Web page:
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New Research Investigates Potential Therapeutics for NF2

By Salvatore La Rosa, VP Research and Development

Early investments from the Children’s Tumor Foundation are paying off and delivering innovative and impactful research. It’s great to see research moving forward thanks to the support of both private and public funding. Our philosophy of betting on high-risk high-reward projects is proving successful and will eventually help us realize our vision of ending NF.

Cristina Fernandez-Valle, PhD, one of the Synodos for NF2 researchers, received a Contract Award from the Children’s Tumor Foundation in 2013 to develop new drug therapeutics for NF2. The CTF award allowed Dr. Fernandez-Valle to collaborate with a technology company called CENIX Bioscience, a contract research organization specializing in advanced applications of RNA interference (RNAi) gene silencing combined with high content phenotyping in cultured cells in vitro and in animals in vivo. The collaboration generated insights on new mechanisms by which NF2 cells and animal models could be targeted and selectively died.

Results from this CTF Contract Award in 2013-14 were key to submitting and obtaining a larger Investigator-Initiated Research Award sponsored by the Neurofibromatosis Research Program (NFRP) at the Department of Defense (DoD) Congressionally Directed Medical Research Program (CDMRP).

Thanks to this new NFRP award, in 2014 Dr. Fernandez-Valle started a second phase of testing in her laboratory to evaluate multiple FDA-approved drugs targeting Src and c-Met alone and in combination treatments to determine if they could be repurposed for schwannoma treatment. When Merlin-deficient mouse Schwann cells were treated singularly with the c-Met inhibitor, cabozantinib, or with one of the Src inhibitors, ponatinib, dasatinib or saracatinib, they displayed reduced viability.  When the cells were treated with a combination therapy of cabozantinib and saracatinib, apoptosis (cell death) was selectively induced in Merlin-deficient Schwann cells but not in wildtype (normal) Schwann cells. The combination treatment also reduced growth of Merlin-deficient mouse Schwann cells in a mouse model by 80% compared to vehicle treatment. Human schwannoma cells with NF2 mutations displayed a 40% decrease in cell viability with the combination treatment when compared to control treatment.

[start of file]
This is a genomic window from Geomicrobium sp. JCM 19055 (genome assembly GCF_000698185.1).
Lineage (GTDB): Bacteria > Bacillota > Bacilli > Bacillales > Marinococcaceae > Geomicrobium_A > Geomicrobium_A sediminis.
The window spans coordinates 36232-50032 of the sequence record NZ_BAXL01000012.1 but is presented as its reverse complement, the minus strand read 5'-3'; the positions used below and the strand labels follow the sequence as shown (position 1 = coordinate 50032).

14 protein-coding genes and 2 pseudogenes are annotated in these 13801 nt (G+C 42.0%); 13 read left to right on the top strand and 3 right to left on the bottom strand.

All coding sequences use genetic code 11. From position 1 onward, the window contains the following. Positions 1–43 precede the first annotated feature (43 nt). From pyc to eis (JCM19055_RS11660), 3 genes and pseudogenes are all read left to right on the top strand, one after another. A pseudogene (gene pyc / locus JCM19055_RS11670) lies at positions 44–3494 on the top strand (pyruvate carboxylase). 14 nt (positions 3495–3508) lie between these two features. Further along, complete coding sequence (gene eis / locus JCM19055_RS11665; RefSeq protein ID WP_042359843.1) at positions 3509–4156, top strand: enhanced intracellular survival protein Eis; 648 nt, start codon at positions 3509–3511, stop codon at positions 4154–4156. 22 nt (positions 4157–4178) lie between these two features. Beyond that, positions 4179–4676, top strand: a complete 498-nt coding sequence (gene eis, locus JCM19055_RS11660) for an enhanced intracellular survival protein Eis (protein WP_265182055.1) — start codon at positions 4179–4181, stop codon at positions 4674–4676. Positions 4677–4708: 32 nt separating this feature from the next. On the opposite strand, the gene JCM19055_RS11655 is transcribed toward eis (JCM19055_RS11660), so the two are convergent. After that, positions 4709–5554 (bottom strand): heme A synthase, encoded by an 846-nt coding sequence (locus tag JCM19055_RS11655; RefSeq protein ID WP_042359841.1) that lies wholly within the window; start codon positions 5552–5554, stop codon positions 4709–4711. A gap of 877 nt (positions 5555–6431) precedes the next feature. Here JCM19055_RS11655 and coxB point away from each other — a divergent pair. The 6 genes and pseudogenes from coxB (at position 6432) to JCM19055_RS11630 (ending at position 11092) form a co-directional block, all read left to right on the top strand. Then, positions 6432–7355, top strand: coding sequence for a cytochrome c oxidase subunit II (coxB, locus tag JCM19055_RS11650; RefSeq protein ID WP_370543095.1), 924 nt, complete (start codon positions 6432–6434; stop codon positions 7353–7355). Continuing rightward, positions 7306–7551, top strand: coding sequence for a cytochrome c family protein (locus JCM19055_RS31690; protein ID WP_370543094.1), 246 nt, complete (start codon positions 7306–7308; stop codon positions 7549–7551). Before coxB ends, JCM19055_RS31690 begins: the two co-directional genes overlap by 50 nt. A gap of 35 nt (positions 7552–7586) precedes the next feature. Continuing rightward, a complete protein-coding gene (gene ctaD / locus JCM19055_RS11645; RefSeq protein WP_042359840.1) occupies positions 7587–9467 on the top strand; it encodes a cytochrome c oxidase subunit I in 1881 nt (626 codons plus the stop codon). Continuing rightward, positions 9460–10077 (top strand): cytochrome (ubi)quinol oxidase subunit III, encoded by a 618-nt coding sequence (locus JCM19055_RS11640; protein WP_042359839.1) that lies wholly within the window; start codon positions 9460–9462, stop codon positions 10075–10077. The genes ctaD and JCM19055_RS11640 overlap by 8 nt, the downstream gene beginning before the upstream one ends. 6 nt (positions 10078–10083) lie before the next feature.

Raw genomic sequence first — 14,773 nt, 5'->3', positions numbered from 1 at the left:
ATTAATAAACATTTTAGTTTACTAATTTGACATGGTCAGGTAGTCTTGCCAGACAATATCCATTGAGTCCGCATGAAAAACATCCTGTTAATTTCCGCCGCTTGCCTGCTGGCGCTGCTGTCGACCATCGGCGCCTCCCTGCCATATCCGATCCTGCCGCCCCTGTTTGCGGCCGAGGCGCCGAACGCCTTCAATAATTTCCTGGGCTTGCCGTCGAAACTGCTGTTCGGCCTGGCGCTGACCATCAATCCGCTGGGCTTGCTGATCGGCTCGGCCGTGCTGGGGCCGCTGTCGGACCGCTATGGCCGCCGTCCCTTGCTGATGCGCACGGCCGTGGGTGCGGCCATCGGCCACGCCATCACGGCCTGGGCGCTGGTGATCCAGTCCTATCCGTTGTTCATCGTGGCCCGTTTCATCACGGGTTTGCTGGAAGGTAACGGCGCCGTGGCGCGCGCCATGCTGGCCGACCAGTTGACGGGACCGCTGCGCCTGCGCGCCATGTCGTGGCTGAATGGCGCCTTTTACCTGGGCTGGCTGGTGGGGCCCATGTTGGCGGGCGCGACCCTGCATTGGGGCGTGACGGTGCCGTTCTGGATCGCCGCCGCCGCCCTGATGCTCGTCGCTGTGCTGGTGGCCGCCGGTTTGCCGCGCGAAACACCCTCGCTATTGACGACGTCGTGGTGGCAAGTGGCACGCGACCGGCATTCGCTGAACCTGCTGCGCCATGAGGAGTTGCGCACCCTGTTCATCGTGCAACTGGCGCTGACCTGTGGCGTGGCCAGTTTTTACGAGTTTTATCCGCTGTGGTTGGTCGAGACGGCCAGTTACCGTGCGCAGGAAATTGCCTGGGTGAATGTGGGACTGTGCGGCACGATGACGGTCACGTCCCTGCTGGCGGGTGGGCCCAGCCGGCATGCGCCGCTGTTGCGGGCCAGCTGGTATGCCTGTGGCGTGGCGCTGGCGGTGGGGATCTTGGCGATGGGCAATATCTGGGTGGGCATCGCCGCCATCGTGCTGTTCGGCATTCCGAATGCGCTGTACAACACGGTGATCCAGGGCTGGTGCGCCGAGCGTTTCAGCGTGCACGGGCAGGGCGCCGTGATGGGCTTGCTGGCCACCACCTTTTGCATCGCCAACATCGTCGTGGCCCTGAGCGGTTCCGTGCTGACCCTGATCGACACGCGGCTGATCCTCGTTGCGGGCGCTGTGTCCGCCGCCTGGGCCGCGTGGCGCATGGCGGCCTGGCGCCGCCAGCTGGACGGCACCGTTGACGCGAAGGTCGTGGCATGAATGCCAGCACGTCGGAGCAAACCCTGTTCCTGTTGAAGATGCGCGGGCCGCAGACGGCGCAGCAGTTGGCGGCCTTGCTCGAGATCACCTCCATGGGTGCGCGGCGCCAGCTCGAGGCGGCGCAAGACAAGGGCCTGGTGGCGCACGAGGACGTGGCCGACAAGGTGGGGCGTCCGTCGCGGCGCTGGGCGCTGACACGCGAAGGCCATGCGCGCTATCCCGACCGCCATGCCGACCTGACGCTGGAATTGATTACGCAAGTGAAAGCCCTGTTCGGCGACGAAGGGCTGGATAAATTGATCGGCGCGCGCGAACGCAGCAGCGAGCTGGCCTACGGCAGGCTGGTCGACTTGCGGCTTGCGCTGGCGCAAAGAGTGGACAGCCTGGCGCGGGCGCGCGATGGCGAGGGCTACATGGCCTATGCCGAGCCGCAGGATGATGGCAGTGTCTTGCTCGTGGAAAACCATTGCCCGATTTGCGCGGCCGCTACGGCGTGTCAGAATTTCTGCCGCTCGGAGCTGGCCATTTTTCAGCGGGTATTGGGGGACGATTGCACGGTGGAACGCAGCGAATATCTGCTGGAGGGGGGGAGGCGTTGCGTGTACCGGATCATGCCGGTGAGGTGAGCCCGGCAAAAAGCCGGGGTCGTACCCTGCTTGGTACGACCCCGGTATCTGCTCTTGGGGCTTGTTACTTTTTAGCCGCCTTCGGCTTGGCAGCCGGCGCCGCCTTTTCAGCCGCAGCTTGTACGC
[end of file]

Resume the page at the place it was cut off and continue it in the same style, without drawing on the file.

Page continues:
The success of these repurposed drugs in inhibiting Merlin-deficient Schwann and schwannoma cell proliferation warrants future studies in mouse models of NF2 to further address the possible use of these drugs as effective therapies for NF2 patients.

As part of the CTF Synodos for NF2 Consortium, Dr. Fernandez-Valle is also collaborating with seven other institutions to continue exploring these targets and others that could be targeted for the development of much needed NF2 therapies.



CDMRP Research News HighlightsPotential Therapeutics for Neurofibromatosis Type 2-Associated Schwannoma Tumors

Fuse MA, Klingeman Plati S, Burns SS, Dinh CT, Bracho O, Yan D, Mittal R, Shen R, Soulakova JN, Copik AJ, Liu XZ, Telischi FF, Chang LS, Franco MC, and Fernandez-Valle C. 2017. Combination Therapy With c-Met and Src Inhibitors Induces Caspase-Dependent Apoptosis of Merlin-Deficient Schwann Cells and Suppresses Growth of Schwannoma Cells. Mol Cancer Ther. 16(11):2387-2398.

Petrilli AM, Garcia J, Bott M, Klingeman Plati S, Dinh CT, Bracho OR, Yan D, Zou B, Mittal R, Telischi FF, Liu XZ, Chang LS, Welling DB, Copik AJ, and Fernández-Valle C. 2017. Ponatinib promotes a G1 cell-cycle arrest of merlin/NF2-deficient human schwann cells. Oncotarget. 8:31666-31681. doi: 10.18632/oncotarget.15912.

CDMRP grant:

Public and Technical Abstracts: In Vivo Validation of High-Throughput Drug Screen Results for NF2